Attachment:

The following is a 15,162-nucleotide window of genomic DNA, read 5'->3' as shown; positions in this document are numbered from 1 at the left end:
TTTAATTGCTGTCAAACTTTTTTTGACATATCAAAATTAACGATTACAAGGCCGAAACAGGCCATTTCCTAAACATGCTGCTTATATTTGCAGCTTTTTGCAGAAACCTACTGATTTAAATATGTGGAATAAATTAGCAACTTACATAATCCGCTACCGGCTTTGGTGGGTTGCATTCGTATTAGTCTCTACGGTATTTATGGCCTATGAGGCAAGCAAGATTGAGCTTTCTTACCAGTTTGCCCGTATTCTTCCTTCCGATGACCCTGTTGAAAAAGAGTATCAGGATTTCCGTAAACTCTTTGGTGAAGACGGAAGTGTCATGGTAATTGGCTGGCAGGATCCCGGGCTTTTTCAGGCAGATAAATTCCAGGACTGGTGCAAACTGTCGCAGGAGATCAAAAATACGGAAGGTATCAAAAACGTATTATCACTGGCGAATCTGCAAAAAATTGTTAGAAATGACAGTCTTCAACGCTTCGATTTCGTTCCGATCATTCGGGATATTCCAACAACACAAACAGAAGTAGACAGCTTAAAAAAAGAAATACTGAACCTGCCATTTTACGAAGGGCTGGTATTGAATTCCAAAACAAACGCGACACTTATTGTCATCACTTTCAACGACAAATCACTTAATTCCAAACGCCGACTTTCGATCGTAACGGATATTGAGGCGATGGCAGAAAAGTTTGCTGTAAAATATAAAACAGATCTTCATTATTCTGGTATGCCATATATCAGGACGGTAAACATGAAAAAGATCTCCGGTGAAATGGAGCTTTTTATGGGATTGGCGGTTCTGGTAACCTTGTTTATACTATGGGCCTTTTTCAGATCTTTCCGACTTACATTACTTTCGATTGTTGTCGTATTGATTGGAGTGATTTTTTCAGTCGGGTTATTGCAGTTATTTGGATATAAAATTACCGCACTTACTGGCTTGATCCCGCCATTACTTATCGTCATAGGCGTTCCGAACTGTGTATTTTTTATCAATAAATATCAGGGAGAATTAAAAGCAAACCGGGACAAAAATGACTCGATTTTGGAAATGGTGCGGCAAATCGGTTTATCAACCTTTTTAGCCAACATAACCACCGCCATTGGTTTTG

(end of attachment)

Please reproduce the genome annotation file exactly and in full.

The following is a 15,162-nucleotide window of genomic DNA, read 5'->3' as shown; positions in this document are numbered from 1 at the left end:
TTTAATTGCTGTCAAACTTTTTTTGACATATCAAAATTAACGATTACAAGGCCGAAACAGGCCATTTCCTAAACATGCTGCTTATATTTGCAGCTTTTTGCAGAAACCTACTGATTTAAATATGTGGAATAAATTAGCAACTTACATAATCCGCTACCGGCTTTGGTGGGTTGCATTCGTATTAGTCTCTACGGTATTTATGGCCTATGAGGCAAGCAAGATTGAGCTTTCTTACCAGTTTGCCCGTATTCTTCCTTCCGATGACCCTGTTGAAAAAGAGTATCAGGATTTCCGTAAACTCTTTGGTGAAGACGGAAGTGTCATGGTAATTGGCTGGCAGGATCCCGGGCTTTTTCAGGCAGATAAATTCCAGGACTGGTGCAAACTGTCGCAGGAGATCAAAAATACGGAAGGTATCAAAAACGTATTATCACTGGCGAATCTGCAAAAAATTGTTAGAAATGACAGTCTTCAACGCTTCGATTTCGTTCCGATCATTCGGGATATTCCAACAACACAAACAGAAGTAGACAGCTTAAAAAAAGAAATACTGAACCTGCCATTTTACGAAGGGCTGGTATTGAATTCCAAAACAAACGCGACACTTATTGTCATCACTTTCAACGACAAATCACTTAATTCCAAACGCCGACTTTCGATCGTAACGGATATTGAGGCGATGGCAGAAAAGTTTGCTGTAAAATATAAAACAGATCTTCATTATTCTGGTATGCCATATATCAGGACGGTAAACATGAAAAAGATCTCCGGTGAAATGGAGCTTTTTATGGGATTGGCGGTTCTGGTAACCTTGTTTATACTATGGGCCTTTTTCAGATCTTTCCGACTTACATTACTTTCGATTGTTGTCGTATTGATTGGAGTGATTTTTTCAGTCGGGTTATTGCAGTTATTTGGATATAAAATTACCGCACTTACTGGCTTGATCCCGCCATTACTTATCGTCATAGGCGTTCCGAACTGTGTATTTTTTATCAATAAATATCAGGGAGAATTAAAAGCAAACCGGGACAAAAATGACTCGATTTTGGAAATGGTGCGGCAAATCGGTTTATCAACCTTTTTAGCCAACATAACCACCGCCATTGGTTTTG